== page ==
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Loose pucks: Think about the places perhaps, where a young man could be

March 12, 2013

Three things that are championship-quality:
1) Being tops.

For the first time in league history, everyone in Hockey East has played 27 games and every single team in the conference had fewer points than Lowell. The River Hawks are the best team in Hockey East on the back of this incredible second-half run and it’s nice to finally just soak it in for a day or two. The team can’t do that, obviously, but we’re fine with having a couple minutes to just let it roll around in our heads before we start writing a preview and Two Minutes’ Hate for Maine of all the stupid teams on the planet. In winning this title, Lowell also more or less guaranteed itself another NCAA appearance, in that a whole lot of scenarios would have to break against the River Hawks for them to not make it. What a world we live in.

2) The penalty kill.

Lowell was hit with 15 penalties in this series over the weekend, which is obviously more than they’re accustomed to seeing. We don’t remember the last time we saw the River Hawks hit with 12 minors and 10 penalty kills in a single game, and can’t be bothered to look it up right now, but suffice it to say it’s been a while. However, despite all the time on the PK, Lowell was exceedingly effective. Providence was just 1 for 15 on the weekend, and more importantly 0 for 10 on Saturday, and in fact, the penalty kill was so effective that Providence managed just eight shots on 16:33 of power play time.

3) It’s playoff time.

We of course very much live for the idea of watching the River Hawks in the playoffs, and this year the desire to see them succeed in the postseason is even greater than it was last year. That’s because of the two very different courses Lowell took in dealing with its playoff opponents last season. It went out somewhat meekly, and surprisingly, in the Hockey East quarters last year before knocking off Miami in the NCAA tournament two weeks later, so we got both the lows and the highs. Now, we hope the taste of last year’s defeat by Providence still lingers like a festering sore in Lowell’s mouth, and that it motivates them to rip Maine’s guts out starting on Thursday.


Two things that are worse than UNH’s weekend:
1) Friday night.

Not a great way to end the regular-season home slate and not a pleasant game to watch for purely aesthetic reasons, but now at least Lowell has the chance to make it up to us, and to you, with two breezy Ws on late in the week. They can do it with ease.

2) Drawing Maine, if only for what we’ll hear about it.

In case you’d forgotten that Lowell lost the season series to Maine, the Disrespectors will be out in full force all week to remind you. Lowell went 1-2 against the Black Bears! They gave up nine goals in three games! One of the losses was in Lowell! And so forth. What very few will point out, and even fewer will point out in a non-derisive fashion, is that Connor Hellebuyck was in net for all of zero seconds in those games, and that’s going to make what we are fairly certain is a big old difference. We’ve come to understand that the big freshman goaltender is pretty good.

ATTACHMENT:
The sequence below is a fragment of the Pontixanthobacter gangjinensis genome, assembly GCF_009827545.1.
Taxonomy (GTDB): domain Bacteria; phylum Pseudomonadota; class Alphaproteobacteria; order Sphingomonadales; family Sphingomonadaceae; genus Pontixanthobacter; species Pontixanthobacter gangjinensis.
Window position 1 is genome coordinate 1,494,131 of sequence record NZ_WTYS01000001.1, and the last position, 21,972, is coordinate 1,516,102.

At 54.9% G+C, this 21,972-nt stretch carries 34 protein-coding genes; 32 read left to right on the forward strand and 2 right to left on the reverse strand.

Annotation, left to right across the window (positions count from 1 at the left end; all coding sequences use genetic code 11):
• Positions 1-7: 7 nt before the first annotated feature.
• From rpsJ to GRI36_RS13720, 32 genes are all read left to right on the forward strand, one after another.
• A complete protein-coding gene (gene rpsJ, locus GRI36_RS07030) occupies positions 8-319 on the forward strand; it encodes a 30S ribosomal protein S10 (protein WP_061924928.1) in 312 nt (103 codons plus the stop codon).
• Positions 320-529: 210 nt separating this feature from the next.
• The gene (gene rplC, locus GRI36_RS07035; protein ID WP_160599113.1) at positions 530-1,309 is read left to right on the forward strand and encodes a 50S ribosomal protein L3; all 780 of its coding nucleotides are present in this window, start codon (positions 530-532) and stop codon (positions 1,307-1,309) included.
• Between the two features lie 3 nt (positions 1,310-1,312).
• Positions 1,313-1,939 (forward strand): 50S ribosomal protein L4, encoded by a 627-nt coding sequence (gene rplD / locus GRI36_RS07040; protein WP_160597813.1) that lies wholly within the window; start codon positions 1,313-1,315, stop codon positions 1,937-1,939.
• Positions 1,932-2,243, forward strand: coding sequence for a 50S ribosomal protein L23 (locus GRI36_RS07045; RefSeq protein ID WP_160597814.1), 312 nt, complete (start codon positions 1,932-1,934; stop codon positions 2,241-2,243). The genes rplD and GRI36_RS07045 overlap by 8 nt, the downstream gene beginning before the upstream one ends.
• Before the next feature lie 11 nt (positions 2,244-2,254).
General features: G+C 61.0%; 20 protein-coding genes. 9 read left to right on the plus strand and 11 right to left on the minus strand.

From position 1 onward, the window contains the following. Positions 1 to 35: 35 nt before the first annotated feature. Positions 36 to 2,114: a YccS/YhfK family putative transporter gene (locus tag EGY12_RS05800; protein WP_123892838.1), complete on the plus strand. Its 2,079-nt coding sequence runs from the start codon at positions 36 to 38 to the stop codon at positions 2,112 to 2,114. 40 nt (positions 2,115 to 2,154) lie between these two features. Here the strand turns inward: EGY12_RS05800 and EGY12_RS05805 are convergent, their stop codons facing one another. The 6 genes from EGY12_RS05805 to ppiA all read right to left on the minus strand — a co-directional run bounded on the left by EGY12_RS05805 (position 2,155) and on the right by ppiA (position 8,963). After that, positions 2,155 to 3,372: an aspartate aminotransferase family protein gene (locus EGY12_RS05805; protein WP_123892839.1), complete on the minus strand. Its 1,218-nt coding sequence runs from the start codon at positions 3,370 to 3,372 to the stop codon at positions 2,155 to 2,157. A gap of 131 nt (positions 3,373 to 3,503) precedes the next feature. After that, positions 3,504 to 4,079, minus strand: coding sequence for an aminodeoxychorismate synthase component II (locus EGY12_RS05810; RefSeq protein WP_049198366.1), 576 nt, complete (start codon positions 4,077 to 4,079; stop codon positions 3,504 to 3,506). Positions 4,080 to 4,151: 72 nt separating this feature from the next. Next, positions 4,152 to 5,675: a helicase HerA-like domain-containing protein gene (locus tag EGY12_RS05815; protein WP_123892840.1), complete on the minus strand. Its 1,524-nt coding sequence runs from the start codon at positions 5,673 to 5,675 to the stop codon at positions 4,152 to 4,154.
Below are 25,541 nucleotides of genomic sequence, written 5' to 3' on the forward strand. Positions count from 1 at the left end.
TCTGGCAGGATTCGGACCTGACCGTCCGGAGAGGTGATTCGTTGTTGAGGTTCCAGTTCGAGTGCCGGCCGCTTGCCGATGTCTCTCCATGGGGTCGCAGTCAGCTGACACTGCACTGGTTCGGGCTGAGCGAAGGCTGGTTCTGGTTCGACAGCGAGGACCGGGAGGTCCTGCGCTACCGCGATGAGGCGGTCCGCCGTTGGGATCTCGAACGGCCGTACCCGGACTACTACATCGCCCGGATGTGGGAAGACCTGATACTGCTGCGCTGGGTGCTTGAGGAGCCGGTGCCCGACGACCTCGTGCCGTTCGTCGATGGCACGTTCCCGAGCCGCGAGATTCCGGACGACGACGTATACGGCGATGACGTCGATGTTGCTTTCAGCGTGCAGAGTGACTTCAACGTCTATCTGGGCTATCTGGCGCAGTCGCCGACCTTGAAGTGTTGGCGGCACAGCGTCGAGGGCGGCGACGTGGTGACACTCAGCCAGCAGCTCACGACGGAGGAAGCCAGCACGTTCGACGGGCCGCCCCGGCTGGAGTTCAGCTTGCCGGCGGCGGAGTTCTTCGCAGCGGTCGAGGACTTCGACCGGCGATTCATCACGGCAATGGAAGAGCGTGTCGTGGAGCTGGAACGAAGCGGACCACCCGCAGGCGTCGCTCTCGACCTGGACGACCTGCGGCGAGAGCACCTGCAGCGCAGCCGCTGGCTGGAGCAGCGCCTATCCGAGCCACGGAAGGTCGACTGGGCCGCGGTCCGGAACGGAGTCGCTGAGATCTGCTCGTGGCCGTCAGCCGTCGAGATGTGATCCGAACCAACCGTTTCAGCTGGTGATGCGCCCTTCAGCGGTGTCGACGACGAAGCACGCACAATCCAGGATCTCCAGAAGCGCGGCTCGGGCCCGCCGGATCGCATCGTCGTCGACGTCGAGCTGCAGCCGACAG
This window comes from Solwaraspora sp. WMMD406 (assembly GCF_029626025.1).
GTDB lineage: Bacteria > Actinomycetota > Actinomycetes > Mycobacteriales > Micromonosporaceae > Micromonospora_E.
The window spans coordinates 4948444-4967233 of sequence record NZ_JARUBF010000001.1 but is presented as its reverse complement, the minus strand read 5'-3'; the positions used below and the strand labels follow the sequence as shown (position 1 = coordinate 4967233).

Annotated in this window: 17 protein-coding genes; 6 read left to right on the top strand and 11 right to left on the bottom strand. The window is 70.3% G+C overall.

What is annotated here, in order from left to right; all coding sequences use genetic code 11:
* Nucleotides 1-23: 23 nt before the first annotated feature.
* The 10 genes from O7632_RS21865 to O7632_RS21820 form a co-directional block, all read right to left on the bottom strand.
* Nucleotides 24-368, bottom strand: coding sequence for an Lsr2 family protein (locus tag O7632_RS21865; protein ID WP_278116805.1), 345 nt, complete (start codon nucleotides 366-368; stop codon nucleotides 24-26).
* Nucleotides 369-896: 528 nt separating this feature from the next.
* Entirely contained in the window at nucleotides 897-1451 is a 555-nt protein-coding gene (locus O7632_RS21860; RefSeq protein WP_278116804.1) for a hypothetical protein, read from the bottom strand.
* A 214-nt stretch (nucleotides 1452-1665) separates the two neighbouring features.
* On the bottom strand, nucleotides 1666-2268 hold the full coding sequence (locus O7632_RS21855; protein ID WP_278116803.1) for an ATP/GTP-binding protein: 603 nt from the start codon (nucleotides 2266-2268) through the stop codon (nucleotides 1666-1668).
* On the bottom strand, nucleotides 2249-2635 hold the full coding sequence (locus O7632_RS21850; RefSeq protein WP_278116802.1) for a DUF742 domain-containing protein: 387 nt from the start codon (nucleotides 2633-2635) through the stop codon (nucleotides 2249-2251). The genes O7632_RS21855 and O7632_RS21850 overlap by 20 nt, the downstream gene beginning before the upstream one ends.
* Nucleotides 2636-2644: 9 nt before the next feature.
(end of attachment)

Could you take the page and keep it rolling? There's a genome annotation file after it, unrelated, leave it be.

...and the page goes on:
Stat of the Week
With Lowell finishing tops in Hockey East, it got us thinking about how they did it, and how narrow the entire league was. It was crazily narrow.

First of all, the one point separating first from second happens constantly. In the seven seasons since Vermont joined the league, it’s happened five times. Last year was one of the two aberrations, in which BC won by three points. However, that’s not the narrowest margin, as the first- and second-place teams have actually tied twice in league history (1996-97 and 2002-03).

The gap between first and third was also the closest ever, beating out the three-point difference in 2oo6-07, previously the tightest year in Hockey East history. The same is true for fourth place (beating 2006-07’s three points), and fifth as well, when the margin was six points.

The five-point difference between first and sixth is, you won’t be surprised to find, the slimmest ever. The previous record was nine, set in 2007-08.

The 12-point gap between first and seventh, and first and eighth, were not records, however, as the difference of 10 and 11, respectively, were both set in 2010-11.

Lowell finished just 14 points ahead of the first team out of the playoffs (Amherst, haha), but also didn’t break the record of 12 set in 2010-11), and finally the 20-point difference between Lowell and dead-last Northeastern was a record, eclipsing 2010-11’s 22 points.

For the record, Lowell had the fewest points (34) for a league winner in Hockey East’s 10-team era. That didn’t set the all-time record, though, which was just 30, set back in 1989-90. But to be fair, that was back when they only played 21 games in a Hockey East campaign. In fact, Lowell’s league-leading points-per-game was just 1.26, the lowest total in league history by a decent margin, beating out the 2010-11 total of 1.33.

It ain’t easy to get to heaven when you’re going down
Seeing your alma mater win the league is a pretty great feeling. You should try it some time.

One Comment leave one →
  1. C Dub permalink
    March 12, 2013 10:19 pm

    I am leaving this comment having only made it to the third sentence in this entry (rest assured, I will read it through momentarily). I just wanted to restate the obvious, and say that this is the best blog in the world. That is all.

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